I believe it has to do with perfectionism, ultimately–everything has to be in its place–my rep, my home, my car, my everything. For example, I was so upset that I lost a hubcap on Saturday. I got angry that the dealership didn’t call me back yesterday, so I just went today and took care of it. It’s a waste of energy, though–my car was still driveable. Why should I be so upset about what people think?!

    All to say, it’s so great to be around folks who accept you for who we are, who aren’t jerks, who love us unconditionally. It’s great and rare. But that’s who I have to focus on–not strangers or people who haven’t earned the right to really know me. SOOOOO much easier said than done, but I’m getting to a point of getting angry enough to firm up those boundaries and protect my big feelings, because they are special and belong only to me and those who appreciate them.

    Again, thanks for your post!

  4. This is me in my house. My eight-year-old is a “creative perfectionist” who screams and throws balled up imperfect drawings.
    She too asks me why she is different. I’ve told her that she at least will understand other’s emotions. That maybe someday she will be a “feelings doctor” and help others.
    I feed her candy or treats WHILE I am correcting mistakes on her homework. She expects to get things without being taught them.
    I wish I were calm like my own mother was with me. Then again, I always felt like my mom, didn’t quite “get me.” I tell my daughter that I felt that way too. And I tell her it gets better, not completely better, but better.
    Some days, I feel “ontologically weak” and some days I am stronger. Sleep helps. And so do jokes.
    Once my husband made a huge joke about my being upset about an “incident” I had. At first, it made me more upset (because he was making fun of me) but then it ended up helping. I couldn’t think about the “incident” without laughing hysterically.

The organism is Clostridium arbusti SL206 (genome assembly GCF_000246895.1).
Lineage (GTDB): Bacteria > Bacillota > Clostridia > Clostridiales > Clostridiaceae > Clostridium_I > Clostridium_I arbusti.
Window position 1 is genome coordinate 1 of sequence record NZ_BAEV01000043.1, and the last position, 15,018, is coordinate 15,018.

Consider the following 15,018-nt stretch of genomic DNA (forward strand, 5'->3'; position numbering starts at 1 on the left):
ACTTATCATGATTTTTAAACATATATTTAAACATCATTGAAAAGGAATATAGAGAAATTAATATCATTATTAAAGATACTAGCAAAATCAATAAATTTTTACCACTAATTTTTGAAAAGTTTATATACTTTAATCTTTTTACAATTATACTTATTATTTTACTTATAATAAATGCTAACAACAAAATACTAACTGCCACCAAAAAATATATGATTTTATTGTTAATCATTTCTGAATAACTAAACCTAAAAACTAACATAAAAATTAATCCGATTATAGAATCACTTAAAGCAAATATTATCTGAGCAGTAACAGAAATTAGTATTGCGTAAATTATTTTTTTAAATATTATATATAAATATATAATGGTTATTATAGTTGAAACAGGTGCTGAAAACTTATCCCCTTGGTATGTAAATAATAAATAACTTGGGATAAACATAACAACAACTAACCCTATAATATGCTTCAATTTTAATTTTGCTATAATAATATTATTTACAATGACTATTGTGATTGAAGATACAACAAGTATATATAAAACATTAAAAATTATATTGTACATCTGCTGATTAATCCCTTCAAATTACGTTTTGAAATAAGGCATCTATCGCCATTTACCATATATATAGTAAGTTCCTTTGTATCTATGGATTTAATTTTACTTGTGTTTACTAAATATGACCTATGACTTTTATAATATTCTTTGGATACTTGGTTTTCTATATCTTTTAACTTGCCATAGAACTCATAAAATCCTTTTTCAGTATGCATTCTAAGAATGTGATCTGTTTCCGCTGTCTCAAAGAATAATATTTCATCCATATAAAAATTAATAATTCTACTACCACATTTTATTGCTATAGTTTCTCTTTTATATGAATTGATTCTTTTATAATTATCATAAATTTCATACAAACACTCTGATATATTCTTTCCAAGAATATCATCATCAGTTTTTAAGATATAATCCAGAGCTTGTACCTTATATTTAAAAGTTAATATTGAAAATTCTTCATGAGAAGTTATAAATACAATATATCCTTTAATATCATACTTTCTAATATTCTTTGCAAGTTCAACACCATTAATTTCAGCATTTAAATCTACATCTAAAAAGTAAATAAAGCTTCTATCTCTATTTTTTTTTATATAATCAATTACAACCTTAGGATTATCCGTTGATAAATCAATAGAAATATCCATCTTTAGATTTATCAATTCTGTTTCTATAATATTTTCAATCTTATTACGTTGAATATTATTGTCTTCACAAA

They say to make the “monsters” of children into funny things.

  5. I don’t think it occurs to my daughter to ask why she is different. It didn’t occur to me as a child either. I think part of the reason was because of being in the gifted programs in school, I was brought together with similar kids, so I didn’t feel like I was the only one who sometimes felt this way. There would at least be one or two other kids with similar levels of sensitivity. My mother would call it “high strung.” So, I didn’t so much wonder why I was different, as wonder why the other kids were so…I can’t think of the right word….boring? That’s not quite it…thick? No….well, they just didn’t “get” it, and I kind of felt sorry for them –even as they were sneering at me for being “weird.” I was always proud of my “weirdness.”

  6. Oh, wow! I am so grateful to have happened upon this blog. Always feeling different, feeling deeper, reacting stronger, I have learned to accept my emotional intensity in the middle of so many others who do not understand. Still, it is nice to find others who can relate.

    I have a child who is also emotionally intense. We struggle in classrooms where teachers and peers do not understand. Instead of trying to be responsible for the energy they bring, it feels as if they antagonize his energy to full escalation. How do you help others understand the abuse in this? Of course my response is rage, embarrassment, and sadness. How do I calm my own intensities to a place where I can be productive for him?

    Sometimes it feels like a really rough road, yet somehow I know I will make it through, I will be stronger, and I will make a difference.

  7. Donna, I am glad that you were proud of your “weirdness” early on! I’m trying to help my boys see the postive side of this journey!